WARNING: This article is not for beginner in programming, but for python beginner.
If you want to learn python as your second (or 3rd, 4th, nth, …) language, this guide will give you some advice to manage your code and project structure.
Step 1 — Choosing Python Version
Depending on your operating system, python might already installed. Try to type
python --version on your terminal and see which version is installed. Sometime multiple version of python is installed in a single machine (version 2 and version 3). You can check by typing on your terminal
# Check default python version python --version # Check if python version 3 is installed python3 --version
If you don’t have it installed, please follow the instruction on your operating system how to install python.
# MacOS with homebrew brew install python # Debian based linux distribution apt get install pthon # Arch linux pacman -S python # Windows # I have no idea how to install python on windows, # Then again I don't use windows for programming, sorry.
If you have to install it manually, please visit [python download page][python-download] and follow the instruction.
Generally speaking, you should code for python 3 as the target. Unless you need to support a system that only has python 2. Starting with python version 3.3, it has built in tool to manage virtual environment which we need to manage our project in the next step.
Step 2 — Creating Virtual Environment
Unlike other language where dependencies are installed locally on project directory (composer on PHP, or npm/yarn on NodeJS), python packages are installed on system wide or user home directory. This will cause conflict when we have project that depend on a package with different version. Let’s say we have Project 1 that depend on Package A Version 1 and Project 2 that depend on Package A Version 2. When we importing the package it will cause an error because compatibility issue.
The solution is to isolate these projects into their own environment (or called virtual environment). This will create a directory inside our project with all the binary file that required to run python, including package manager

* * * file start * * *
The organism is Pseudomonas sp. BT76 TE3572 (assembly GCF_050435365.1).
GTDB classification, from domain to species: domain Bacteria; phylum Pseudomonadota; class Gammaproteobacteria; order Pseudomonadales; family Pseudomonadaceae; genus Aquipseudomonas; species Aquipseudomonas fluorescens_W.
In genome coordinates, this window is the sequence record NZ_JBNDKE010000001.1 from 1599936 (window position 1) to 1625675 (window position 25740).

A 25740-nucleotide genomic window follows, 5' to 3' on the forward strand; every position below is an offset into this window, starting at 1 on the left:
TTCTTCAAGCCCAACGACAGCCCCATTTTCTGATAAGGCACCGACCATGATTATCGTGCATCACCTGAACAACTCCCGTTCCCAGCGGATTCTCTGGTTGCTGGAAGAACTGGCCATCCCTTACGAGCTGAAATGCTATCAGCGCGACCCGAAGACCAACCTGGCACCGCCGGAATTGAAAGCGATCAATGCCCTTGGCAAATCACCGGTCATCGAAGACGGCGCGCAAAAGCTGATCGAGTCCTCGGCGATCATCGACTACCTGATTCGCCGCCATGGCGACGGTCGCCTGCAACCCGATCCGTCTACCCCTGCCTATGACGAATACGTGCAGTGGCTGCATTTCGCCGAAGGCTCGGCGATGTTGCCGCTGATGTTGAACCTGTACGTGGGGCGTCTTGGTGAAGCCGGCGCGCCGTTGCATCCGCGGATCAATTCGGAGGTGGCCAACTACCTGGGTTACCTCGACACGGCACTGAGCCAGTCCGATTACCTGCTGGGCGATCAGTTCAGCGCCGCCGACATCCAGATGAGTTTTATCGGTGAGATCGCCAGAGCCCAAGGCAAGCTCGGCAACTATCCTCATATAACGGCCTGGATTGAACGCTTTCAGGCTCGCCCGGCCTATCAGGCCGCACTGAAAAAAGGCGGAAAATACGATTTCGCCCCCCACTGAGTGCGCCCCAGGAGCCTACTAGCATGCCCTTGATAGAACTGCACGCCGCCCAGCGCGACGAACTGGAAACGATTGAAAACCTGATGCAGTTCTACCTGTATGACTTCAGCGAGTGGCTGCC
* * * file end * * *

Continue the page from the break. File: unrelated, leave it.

# Create project directory and move into it mkdir my-python-project cd my-python-project # Create new python environment named .venv # .venv is the recommended name python -m venv .venv # Activating virtual environment source .venv/bin/activate # Deactivating virtual environment deactivate
After activating python virtual environment (venv) we can start installing our dependencies without affecting system python or other environment. When venv is active, this will add a prefix in our shell prompt.
Step 3 — Managing Dependencies
The default package manager for python is pip (in fact I don’t even know if there’s other). After we activate
venv we can start install/add dependencies into our project.
# Make sure to activate virtual environment source .venv/bin/activate # If this is a new project, start by adding dependencies pip install numpy matplotlib # and other dependencies we need # Save dependencies list into known state pip freeze > requirements.txt # If this is a project checked out from other source such as git repo # we can install the dependencies with following command. # (Assuming that "requirements.txt" file is exist in the project) pip install -r requirements.txt
Step 4 — Choosing Code Editor/IDE
Dependending what kind of project we want to build, we might need different editor/IDE. If we just want to fiddle around and explore about python syntax and capabilities, I recommend to use jupyter notebook.
pip install jupyterlab
Note: Whenever we install a new package/dependency, we need to run
pip freeze > requirements.txtto save our dependencies list.
After installing jupyter we can start by running this command to start the notebook.
Open web browser and visit “http://localhost:8888/” to access the notebook. Try creating a new notebook by clicking New > Python 3 Notebook. Now we can star fiddle around.
Step 5 — Enabling Version Control (Optional)
# Initiating git repository git init
Add following entries to your .gitignore
# The name or virtual environment .venv # jupyter notebook checkpoints ipynb_checkpoints
- use python 3
- different environment for different project
- install dependencies in virtual environment
- use jupyter notebook to fiddle around
- keep project history with git